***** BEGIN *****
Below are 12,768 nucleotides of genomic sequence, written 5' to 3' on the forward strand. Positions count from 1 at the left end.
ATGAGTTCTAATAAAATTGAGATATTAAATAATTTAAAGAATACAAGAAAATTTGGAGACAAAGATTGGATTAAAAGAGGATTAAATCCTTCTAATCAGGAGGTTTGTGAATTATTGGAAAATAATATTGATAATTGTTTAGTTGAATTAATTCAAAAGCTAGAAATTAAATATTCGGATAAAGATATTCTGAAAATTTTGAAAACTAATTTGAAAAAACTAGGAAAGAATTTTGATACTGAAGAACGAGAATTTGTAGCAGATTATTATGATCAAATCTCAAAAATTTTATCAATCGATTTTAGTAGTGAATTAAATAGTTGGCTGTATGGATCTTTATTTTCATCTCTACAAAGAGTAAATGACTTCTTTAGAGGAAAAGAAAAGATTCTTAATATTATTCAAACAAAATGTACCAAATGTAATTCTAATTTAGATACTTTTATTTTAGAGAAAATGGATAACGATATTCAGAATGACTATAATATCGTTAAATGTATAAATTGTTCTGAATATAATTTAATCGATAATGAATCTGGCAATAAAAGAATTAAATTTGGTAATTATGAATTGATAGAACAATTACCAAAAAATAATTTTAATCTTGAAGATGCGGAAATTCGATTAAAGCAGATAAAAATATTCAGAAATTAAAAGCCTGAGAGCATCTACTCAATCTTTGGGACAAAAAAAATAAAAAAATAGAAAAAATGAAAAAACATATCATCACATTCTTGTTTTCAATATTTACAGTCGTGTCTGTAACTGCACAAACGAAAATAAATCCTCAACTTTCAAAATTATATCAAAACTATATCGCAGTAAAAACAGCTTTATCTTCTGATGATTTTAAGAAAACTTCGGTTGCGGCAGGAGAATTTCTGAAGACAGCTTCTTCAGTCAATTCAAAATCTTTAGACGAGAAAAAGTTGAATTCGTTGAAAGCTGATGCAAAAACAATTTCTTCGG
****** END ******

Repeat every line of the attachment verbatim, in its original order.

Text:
Below are 12,768 nucleotides of genomic sequence, written 5' to 3' on the forward strand. Positions count from 1 at the left end.
ATGAGTTCTAATAAAATTGAGATATTAAATAATTTAAAGAATACAAGAAAATTTGGAGACAAAGATTGGATTAAAAGAGGATTAAATCCTTCTAATCAGGAGGTTTGTGAATTATTGGAAAATAATATTGATAATTGTTTAGTTGAATTAATTCAAAAGCTAGAAATTAAATATTCGGATAAAGATATTCTGAAAATTTTGAAAACTAATTTGAAAAAACTAGGAAAGAATTTTGATACTGAAGAACGAGAATTTGTAGCAGATTATTATGATCAAATCTCAAAAATTTTATCAATCGATTTTAGTAGTGAATTAAATAGTTGGCTGTATGGATCTTTATTTTCATCTCTACAAAGAGTAAATGACTTCTTTAGAGGAAAAGAAAAGATTCTTAATATTATTCAAACAAAATGTACCAAATGTAATTCTAATTTAGATACTTTTATTTTAGAGAAAATGGATAACGATATTCAGAATGACTATAATATCGTTAAATGTATAAATTGTTCTGAATATAATTTAATCGATAATGAATCTGGCAATAAAAGAATTAAATTTGGTAATTATGAATTGATAGAACAATTACCAAAAAATAATTTTAATCTTGAAGATGCGGAAATTCGATTAAAGCAGATAAAAATATTCAGAAATTAAAAGCCTGAGAGCATCTACTCAATCTTTGGGACAAAAAAAATAAAAAAATAGAAAAAATGAAAAAACATATCATCACATTCTTGTTTTCAATATTTACAGTCGTGTCTGTAACTGCACAAACGAAAATAAATCCTCAACTTTCAAAATTATATCAAAACTATATCGCAGTAAAAACAGCTTTATCTTCTGATGATTTTAAGAAAACTTCGGTTGCGGCAGGAGAATTTCTGAAGACAGCTTCTTCAGTCAATTCAAAATCTTTAGACGAGAAAAAGTTGAATTCGTTGAAAGCTGATGCAAAAACAATTTCTTCGG